LBJ loved this land where three generations of his family before him lived and where he was born and grew up. We saw Hereford cattle roaming on the ranch just as they did during LBJ’s life. Next to his house is a hangar with his Air Force One jet sitting under a canopy. It was about a 3-Ω hour flight from the ranch to Washington, D.C.

LBJ often invited members of Congress and world leaders to his ranch, and because he enjoyed playing tricks on his guests, he had a road built under the river. He would speed into the water to the shock of his guests, who had no idea there was a road underneath, said Park Ranger Russ Whitlock.

We stopped at the one-room schoolhouse LBJ attended for a few years as a young child, and at the fenced-in Johnson family cemetery where LBJ and other family members are buried under a big live oak tree. Across the road is a small log cabin, a reconstruction of LBJ’s birthplace.

LBJ wanted to be known as a man of the people. His roots were deep in Texas where his family lived for three generations before him.

LBJ’s legacy

After Lady Bird died, the family left the ranch to the National Park Service for the public to visit. Now it’s the Lyndon B. Johnson National Historical Park. Park service guides in each room point out noteworthy things like a set of three side-by-side TVs for viewing the three networks back then. LBJ liked to keep up to the minute on what the news media said about him, and there were lots of telephones, including one at the dining room table.

I bumped into friends Shelly and Dan Edwardson of Shoreview while I was there. Shelly said, “We both found the Texas White House tour interesting and informative. I had forgotten how many important pieces of legislation were passed during LBJ’s administration. He had flaws, but I have a better understanding of the man and respect for his accomplishments.”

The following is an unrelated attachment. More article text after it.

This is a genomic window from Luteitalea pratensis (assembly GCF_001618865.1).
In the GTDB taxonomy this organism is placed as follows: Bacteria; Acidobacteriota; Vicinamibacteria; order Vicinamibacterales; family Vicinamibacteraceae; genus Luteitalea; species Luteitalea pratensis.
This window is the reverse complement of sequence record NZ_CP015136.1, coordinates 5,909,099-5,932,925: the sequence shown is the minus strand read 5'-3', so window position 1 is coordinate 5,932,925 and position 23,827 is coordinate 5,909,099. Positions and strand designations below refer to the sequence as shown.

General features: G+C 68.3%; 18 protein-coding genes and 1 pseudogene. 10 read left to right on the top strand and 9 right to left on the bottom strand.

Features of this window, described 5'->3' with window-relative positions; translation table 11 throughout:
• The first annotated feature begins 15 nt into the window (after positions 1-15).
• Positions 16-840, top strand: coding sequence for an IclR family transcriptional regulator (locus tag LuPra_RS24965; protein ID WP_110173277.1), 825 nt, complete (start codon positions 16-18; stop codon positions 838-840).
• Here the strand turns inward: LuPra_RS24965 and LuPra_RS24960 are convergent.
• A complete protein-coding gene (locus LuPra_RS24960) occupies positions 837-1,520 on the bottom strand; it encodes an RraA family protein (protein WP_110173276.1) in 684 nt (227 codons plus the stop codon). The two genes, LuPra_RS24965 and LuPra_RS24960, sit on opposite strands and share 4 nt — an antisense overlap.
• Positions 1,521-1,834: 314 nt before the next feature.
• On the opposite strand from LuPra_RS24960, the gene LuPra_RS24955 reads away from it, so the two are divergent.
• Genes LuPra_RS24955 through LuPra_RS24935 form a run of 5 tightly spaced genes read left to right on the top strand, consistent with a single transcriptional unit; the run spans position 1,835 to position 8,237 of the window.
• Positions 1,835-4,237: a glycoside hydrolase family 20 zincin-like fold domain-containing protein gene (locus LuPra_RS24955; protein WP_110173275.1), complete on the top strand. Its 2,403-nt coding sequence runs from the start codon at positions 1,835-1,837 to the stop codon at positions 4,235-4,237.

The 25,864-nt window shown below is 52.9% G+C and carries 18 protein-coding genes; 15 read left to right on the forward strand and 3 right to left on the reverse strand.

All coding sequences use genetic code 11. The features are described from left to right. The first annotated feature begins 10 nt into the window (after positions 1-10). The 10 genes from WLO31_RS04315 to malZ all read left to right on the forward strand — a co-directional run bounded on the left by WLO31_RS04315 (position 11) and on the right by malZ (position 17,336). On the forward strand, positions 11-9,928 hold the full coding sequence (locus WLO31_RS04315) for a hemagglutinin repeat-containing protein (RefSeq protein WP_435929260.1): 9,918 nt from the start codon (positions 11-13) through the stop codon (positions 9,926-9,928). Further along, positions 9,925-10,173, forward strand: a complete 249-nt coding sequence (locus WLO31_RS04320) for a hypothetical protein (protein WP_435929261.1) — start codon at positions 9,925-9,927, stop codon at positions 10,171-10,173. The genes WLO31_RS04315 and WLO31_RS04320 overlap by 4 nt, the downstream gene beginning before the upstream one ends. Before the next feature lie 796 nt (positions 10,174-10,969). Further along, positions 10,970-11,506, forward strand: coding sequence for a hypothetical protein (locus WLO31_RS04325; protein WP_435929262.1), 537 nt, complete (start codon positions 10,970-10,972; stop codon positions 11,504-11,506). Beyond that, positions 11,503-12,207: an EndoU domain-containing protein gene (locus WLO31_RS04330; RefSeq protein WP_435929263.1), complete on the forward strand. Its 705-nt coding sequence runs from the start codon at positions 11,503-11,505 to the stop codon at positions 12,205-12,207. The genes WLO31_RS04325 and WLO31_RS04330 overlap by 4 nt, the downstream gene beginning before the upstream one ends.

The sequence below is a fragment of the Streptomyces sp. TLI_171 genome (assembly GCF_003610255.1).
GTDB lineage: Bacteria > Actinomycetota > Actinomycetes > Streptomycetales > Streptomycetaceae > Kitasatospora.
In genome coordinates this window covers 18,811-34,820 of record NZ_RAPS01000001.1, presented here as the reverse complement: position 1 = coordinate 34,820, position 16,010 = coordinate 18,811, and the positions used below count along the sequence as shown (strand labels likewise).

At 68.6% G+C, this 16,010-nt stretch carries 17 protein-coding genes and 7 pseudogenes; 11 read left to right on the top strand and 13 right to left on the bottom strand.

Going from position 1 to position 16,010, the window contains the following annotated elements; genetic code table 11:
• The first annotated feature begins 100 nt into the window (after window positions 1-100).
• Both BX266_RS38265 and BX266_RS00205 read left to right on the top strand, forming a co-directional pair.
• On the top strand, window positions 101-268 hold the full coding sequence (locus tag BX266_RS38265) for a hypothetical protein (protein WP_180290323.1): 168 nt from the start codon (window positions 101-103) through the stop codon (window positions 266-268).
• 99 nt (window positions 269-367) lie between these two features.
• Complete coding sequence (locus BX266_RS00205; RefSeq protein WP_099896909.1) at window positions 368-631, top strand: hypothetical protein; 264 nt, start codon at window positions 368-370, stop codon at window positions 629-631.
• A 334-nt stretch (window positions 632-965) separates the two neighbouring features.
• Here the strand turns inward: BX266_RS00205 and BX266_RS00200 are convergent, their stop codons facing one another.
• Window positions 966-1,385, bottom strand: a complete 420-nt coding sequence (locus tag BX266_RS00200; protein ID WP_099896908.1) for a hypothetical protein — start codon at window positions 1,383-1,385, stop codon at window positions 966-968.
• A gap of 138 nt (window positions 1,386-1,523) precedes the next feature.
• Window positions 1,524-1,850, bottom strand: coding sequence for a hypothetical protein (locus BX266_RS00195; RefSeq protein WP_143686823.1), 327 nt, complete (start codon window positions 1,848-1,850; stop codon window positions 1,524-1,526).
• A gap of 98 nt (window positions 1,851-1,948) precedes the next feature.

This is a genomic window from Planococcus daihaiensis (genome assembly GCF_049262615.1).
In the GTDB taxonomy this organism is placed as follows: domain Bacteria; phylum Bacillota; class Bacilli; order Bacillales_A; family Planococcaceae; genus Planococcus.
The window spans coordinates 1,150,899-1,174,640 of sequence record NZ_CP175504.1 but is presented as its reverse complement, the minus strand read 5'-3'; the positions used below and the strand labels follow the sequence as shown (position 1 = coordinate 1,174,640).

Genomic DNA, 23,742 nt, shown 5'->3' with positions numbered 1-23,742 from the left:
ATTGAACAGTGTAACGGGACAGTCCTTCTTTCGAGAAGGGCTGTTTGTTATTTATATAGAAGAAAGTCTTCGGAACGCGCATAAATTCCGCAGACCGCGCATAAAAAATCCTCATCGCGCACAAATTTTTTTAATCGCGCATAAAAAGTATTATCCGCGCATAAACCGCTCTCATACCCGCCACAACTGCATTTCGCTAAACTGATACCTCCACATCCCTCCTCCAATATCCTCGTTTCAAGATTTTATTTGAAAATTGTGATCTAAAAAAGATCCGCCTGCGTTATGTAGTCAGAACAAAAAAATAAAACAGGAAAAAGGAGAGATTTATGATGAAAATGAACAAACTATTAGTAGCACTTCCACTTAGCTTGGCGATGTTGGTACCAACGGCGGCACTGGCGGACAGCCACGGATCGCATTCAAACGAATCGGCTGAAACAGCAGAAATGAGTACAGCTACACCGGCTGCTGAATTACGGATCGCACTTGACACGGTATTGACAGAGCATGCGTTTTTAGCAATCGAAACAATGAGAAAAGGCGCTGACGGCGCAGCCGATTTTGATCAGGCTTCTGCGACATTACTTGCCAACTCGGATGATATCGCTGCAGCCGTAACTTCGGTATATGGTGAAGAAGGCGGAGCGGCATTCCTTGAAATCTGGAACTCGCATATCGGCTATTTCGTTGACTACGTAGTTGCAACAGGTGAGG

“It was also nostalgic. The turquoise leather chairs in his office and other furnishings remind me of the home my parents built in the ‘60’s,” she said.

Added Whitlock, “As a five-year president, LBJ accomplished more than any other president in history--Medicare, labels on food, clear air and water, voting rights, immigration acts. He said he would use all his political might to get things right after he was elected on his own...We don’t glorify LBJ there but tell his history.”

I wonder what LBJ would think now of his equal opportunity bill that advanced school desegregation, ended nearly all segregation in public places and unequal voter registration requirements. The Civil Rights Act of 1964 definitely improved the lives of Obama’s generation, but it seems there’s been some chipping away at the guarantees against racial discrimination. I often think about the re-segregation of some cities and long voting lines in poor neighborhoods, and wonder what LBJ would think about that.

Pamela O’Meara can be reached at pomeara@lillienews.com†or at 651-748-7818.